Shrikes are found all over the world, even here in Ontario! The species we have, the Loggerhead Shrike, is considered Endangered in this province, with only 100 individuals believed to be left in Canada.
Loggerhead Shrike (Photo: Ian Dickinson)
The Loggerhead shrike is a striking, robin-sized bird. It has an all-black bill that is hooked at the tip, a medium-gray crown and back, and a raccoon-like black face mask. The throat and breast are white, the tail is black with prominent white outer feathers, and the wings are black with a bold white patch that flashes when the bird is in flight.
Until the 1970’s this species of bird could be found in many areas of Ontario. Nowadays, it is only found in two core grassland locations (Carden and Napanee), with sightings of them in other areas during the migration season, such as the Important Bird and Biodiversity Area of the South Shore. They prefer open country areas with short vegetation and spaced-out shrubs or low trees, particularly those with spines or thorns. They frequent agricultural fields, pastures, riparian areas, desert scrublands, savannas, prairies. Loggerhead Shrikes can also be found along mowed roadsides with access to fence lines and utility poles.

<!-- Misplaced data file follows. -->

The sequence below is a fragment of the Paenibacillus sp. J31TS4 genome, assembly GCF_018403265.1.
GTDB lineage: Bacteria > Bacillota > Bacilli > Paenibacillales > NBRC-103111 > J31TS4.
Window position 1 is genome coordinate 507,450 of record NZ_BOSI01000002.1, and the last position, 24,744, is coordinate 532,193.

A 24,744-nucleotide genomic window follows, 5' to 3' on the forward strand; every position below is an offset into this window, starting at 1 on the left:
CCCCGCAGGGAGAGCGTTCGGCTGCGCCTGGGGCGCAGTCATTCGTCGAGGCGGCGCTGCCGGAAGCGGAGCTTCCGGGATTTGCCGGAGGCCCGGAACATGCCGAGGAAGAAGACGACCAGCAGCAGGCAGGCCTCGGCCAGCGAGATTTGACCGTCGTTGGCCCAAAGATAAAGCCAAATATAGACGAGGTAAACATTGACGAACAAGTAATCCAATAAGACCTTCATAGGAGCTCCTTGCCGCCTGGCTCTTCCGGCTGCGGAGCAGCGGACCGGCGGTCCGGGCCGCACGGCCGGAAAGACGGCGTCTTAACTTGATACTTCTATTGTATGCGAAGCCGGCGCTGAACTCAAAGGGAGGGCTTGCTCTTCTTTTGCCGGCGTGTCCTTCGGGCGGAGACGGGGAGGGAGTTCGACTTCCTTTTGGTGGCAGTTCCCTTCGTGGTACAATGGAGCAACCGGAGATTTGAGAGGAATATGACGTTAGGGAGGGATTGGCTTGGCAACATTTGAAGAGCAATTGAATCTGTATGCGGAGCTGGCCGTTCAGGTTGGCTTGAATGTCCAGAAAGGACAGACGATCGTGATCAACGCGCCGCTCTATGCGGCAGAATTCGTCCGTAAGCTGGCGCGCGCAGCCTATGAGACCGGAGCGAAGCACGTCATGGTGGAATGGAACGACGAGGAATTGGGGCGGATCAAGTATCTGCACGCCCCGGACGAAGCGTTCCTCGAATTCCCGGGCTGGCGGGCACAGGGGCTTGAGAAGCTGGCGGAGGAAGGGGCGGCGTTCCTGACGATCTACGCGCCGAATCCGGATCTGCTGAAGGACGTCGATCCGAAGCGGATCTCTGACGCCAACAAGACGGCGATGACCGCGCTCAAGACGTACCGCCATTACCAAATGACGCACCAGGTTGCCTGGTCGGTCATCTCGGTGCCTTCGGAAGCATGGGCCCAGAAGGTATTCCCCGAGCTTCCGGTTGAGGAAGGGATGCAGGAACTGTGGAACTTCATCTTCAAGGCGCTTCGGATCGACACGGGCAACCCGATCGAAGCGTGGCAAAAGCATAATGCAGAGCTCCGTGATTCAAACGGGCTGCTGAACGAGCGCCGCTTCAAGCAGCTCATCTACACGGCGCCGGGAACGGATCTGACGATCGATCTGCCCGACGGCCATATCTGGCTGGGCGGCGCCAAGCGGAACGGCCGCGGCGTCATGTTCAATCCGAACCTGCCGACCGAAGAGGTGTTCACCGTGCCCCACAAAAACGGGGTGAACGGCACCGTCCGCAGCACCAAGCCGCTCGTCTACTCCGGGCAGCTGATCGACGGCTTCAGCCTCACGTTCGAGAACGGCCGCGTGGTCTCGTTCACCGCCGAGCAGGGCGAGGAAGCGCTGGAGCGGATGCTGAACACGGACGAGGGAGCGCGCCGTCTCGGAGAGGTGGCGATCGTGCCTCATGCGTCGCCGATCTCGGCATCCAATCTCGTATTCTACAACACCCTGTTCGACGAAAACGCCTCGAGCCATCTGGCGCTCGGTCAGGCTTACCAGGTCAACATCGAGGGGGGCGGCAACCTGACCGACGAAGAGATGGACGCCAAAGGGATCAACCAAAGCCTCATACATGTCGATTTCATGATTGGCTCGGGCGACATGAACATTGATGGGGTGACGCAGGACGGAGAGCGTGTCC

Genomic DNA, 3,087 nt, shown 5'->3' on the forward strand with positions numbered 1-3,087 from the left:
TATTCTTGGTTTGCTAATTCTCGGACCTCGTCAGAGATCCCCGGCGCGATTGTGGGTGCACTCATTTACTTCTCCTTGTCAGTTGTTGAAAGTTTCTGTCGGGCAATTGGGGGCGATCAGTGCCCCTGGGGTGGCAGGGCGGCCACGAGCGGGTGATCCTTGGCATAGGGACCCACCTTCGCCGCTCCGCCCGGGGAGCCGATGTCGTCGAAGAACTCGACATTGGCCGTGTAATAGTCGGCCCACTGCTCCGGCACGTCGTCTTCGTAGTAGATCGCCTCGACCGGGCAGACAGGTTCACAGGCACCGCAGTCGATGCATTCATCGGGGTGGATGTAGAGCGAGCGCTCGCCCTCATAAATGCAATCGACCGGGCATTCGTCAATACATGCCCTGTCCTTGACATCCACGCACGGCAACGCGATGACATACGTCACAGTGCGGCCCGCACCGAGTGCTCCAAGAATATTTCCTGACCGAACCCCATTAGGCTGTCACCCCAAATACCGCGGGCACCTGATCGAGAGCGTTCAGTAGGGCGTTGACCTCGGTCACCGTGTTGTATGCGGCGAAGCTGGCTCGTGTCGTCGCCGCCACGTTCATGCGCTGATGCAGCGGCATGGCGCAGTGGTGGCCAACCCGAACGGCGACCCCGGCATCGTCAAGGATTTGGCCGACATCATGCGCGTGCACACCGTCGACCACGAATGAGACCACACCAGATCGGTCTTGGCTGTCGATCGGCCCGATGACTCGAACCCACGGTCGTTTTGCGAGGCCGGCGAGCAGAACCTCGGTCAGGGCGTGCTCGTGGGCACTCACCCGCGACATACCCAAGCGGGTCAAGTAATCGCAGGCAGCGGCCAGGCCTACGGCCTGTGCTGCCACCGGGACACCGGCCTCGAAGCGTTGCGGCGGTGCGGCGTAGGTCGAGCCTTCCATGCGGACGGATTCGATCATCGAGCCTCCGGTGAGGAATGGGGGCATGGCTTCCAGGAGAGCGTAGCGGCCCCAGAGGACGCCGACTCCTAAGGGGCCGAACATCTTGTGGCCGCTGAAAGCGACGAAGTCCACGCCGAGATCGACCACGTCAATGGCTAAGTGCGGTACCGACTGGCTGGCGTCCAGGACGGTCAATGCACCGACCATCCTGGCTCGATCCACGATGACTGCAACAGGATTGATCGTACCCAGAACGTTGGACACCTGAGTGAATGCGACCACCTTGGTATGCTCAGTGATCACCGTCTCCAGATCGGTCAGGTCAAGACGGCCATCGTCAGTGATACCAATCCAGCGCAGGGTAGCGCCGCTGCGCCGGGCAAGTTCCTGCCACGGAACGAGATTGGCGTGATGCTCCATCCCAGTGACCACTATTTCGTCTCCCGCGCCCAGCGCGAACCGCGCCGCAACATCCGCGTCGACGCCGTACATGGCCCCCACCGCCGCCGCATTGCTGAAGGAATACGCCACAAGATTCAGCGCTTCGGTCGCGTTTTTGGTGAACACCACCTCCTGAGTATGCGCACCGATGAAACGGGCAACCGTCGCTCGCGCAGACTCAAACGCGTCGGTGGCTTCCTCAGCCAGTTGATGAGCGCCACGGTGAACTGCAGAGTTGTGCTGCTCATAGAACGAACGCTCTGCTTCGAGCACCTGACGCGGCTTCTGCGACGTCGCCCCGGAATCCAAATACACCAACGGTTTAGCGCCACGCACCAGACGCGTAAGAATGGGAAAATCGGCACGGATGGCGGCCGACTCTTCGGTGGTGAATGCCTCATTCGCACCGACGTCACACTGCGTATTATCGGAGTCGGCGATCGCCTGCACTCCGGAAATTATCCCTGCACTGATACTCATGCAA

Loggerhead Shrike perched on Wild Parsnip (Photo: Brian Washburn)
Loggerhead Shrikes are the only known predatory songbird. They prey on both vertebrate and invertebrate animals, but due to their lack of talons or claws they must impale their prey. Impaling is done with the slightly hooked beak, often against either a thorn or onto barbed wire. You can check out this interesting way of eating here (warning: video of shrikes impaling their food).
The most common threat to Loggerhead Shrikes is the loss of habitat caused by developing their preferred spaces of grassland and pasture into residential areas. Other threats include the accumulation of toxins from the species they eat and reduction of their prey species due to the increased use of pesticides. Another good reason to not use pesticides to get rid of insects and rodents around the house.
Wildlife Preservation Canada is leading the way in Ontario with a breeding program to try and help this species recover on the Carden and Napanee alvars. You can read more about their work here.
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